“The Very Spirit Of India’s Constitution Provides Equal Access To Education.”

Jawaharlal Nehru University (JNU), being a top university of India, which has also given leaders like Nirmala Sitharaman, Abhijeet Banerjee, Subrahmanyam Jaishankar, etc. Jawaharlal Nehru University recently came into the news due to the strike which is being held by the students of the university.

JNU, which is also a dream college for millions of students, is a place where children whose family’s income whether ₹10,000 or ₹10 lakh can study in an equal manner.

JNU, without a doubt, is an academic institute of eminence and excellence, one that needs to be supported in this difficult time. As we know, the current scenario of JNU has completely changed. Earlier, the fees for single occupancy in a hostel was ₹20 has now gone up to ₹600, and double occupancy has risen from ₹10 to ₹300.

According to a survey of JNU’s 2017-2018 annual report, out of 1556 students, 623 students come from a family whose monthly income is ₹12000, which equals to 40% of its total students. If they were not capable of paying the fees earlier, how is the government expecting them to pay fees which is 300 times higher?

At a time when the GDP of our country is going down, farmers are resorting to suicide, unemployment is at its peak, and there is no increase in the workforce’s salary, a sudden, exorbitant fee hike is really strange.

If government institutions will also become this expensive, then people from various backgrounds will not get access to education. Earlier, the JNU library used to remain open at all times, but according to the new manual, the library will be closed after 11 p.m. Isn’t this a violation of the students’ right to study and access of knowledge? The library is meant for study so why can’t students have access 24×7?

JNU students have every legal right to protest against the fee hike and the new hostel manual. People are giving baseless arguments like if JNU students can go watch movies and shopping, why can’t they pay ₹300? Let us not forget the fact that JNU also houses students whose families have struggled to afford one meal a day.

The question really is: why should education be commoditised and unaffordable in a country like India where the constitution guarantees the right to education as one of our Fundamental Rights? The spirit of the constitution is to enable people to have access to education.

If this fee hike comes into play, 43% of JNU students will have to stop studying as they will simply not be able to pay such a fee. The fee hike is something that is affecting all students of JNU and it is their legitimate, legal right to protest against it, especially as their VC is also unwilling to address the issue. Where is a student supposed to turn if the college administration itself refuses to listen to their problems?

The fee hike, in a way, is an attack on public education and is hugely problematic. The real issue is a why should a centrally funded educational institution run like a private business by asking the students to pay utility charges? The aim of such institutions is to make education available to one and all but by their act it seems like they don’t want students from villages or those who are economically disadvantaged to receive a good education.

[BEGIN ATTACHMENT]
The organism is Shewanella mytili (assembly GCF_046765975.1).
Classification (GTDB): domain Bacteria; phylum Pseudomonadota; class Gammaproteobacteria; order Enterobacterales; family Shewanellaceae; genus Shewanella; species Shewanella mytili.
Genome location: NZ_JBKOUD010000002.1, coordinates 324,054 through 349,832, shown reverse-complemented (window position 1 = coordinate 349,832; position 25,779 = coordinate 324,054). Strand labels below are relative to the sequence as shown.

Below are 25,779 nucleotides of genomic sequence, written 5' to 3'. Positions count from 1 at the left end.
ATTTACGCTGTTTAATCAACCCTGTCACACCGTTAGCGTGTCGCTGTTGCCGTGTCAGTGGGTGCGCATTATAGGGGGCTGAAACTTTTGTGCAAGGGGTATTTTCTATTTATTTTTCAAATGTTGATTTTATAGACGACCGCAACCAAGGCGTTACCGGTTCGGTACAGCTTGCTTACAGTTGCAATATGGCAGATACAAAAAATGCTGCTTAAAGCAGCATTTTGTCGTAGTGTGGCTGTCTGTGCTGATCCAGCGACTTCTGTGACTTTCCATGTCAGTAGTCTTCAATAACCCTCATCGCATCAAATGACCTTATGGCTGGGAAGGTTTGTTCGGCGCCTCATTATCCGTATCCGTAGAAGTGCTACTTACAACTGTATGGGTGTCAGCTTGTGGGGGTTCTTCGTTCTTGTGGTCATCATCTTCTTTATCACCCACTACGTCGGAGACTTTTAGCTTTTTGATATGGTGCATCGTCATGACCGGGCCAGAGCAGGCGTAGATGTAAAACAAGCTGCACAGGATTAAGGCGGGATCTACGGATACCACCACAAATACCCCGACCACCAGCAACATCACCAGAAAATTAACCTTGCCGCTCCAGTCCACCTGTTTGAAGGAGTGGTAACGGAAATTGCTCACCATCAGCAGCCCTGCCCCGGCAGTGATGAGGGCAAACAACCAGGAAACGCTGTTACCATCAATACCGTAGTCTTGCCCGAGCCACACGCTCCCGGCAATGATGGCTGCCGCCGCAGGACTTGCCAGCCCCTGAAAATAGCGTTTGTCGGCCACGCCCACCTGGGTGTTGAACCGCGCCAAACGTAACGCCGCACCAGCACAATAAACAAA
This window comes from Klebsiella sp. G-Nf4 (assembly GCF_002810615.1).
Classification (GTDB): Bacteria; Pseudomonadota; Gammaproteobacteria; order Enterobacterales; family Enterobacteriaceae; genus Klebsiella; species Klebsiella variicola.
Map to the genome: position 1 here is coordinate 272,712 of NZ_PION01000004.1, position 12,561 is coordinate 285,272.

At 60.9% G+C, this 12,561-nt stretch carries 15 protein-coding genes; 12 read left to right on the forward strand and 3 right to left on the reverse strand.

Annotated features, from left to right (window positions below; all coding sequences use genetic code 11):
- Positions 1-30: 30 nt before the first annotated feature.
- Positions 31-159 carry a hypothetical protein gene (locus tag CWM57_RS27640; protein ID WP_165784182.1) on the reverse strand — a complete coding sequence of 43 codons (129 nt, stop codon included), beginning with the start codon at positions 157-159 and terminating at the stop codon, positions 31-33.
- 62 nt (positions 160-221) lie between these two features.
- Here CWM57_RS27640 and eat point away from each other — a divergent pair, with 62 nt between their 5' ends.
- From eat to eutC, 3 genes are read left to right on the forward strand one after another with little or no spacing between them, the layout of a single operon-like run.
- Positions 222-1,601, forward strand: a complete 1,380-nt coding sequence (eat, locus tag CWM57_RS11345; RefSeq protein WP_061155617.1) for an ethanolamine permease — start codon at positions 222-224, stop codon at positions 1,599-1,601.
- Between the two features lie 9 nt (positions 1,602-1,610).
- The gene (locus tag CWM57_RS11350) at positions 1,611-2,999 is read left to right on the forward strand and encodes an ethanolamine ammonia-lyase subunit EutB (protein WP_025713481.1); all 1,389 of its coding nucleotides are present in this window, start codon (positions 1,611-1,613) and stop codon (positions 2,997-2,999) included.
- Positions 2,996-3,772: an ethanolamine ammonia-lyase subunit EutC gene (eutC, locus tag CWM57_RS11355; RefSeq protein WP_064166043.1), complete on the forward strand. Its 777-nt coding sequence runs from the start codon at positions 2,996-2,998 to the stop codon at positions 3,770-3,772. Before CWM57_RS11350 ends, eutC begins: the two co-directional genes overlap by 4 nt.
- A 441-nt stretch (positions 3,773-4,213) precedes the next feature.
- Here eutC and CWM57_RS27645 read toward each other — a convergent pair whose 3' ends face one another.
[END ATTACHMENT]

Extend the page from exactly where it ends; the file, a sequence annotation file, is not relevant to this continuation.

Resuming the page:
Similar Posts

A former Assistant Secretary with the Ministry of Women and Child Development in West Bengal for three months, Lakshmi Bhavya has been championing the cause of menstrual hygiene in her district. By associating herself with the Lalana Campaign, a holistic menstrual hygiene awareness campaign which is conducted by the Anahat NGO, Lakshmi has been slowly breaking taboos when it comes to periods and menstrual hygiene.

A Gender Rights Activist working with the tribal and marginalized communities in india, Srilekha is a PhD scholar working on understanding body and sexuality among tribal girls, to fill the gaps in research around indigenous women and their stories. Srilekha has worked extensively at the grassroots level with community based organisations, through several advocacy initiatives around Gender, Mental Health, Menstrual Hygiene and Sexual and Reproductive Health Rights (SRHR) for the indigenous in Jharkhand, over the last 6 years.

Srilekha has also contributed to sustainable livelihood projects and legal aid programs for survivors of sex trafficking. She has been conducting research based programs on maternal health, mental health, gender based violence, sex and sexuality. Her interest lies in conducting workshops for young people on life skills, feminism, gender and sexuality, trauma, resilience and interpersonal relationships.

A Guwahati-based college student pursuing her Masters in Tata Institute of Social Sciences, Bidisha started the #BleedwithDignity campaign on the technology platform Change.org, demanding that the Government of Assam install
biodegradable sanitary pad vending machines in all government schools across the state. Her petition on Change.org has already gathered support from over 90000 people and continues to grow.

Bidisha was selected in Change.org’s flagship program ‘She Creates Change’ having run successful online advocacy
campaigns, which were widely recognised. Through the #BleedwithDignity campaign; she organised and celebrated World Menstrual Hygiene Day, 2019 in Guwahati, Assam by hosting a wall mural by collaborating with local organisations. The initiative was widely covered by national and local media, and the mural was later inaugurated by the event’s chief guest Commissioner of Guwahati Municipal Corporation (GMC) Debeswar Malakar, IAS.

Sign up for the Youth Ki Awaaz Prime Ministerial Brief below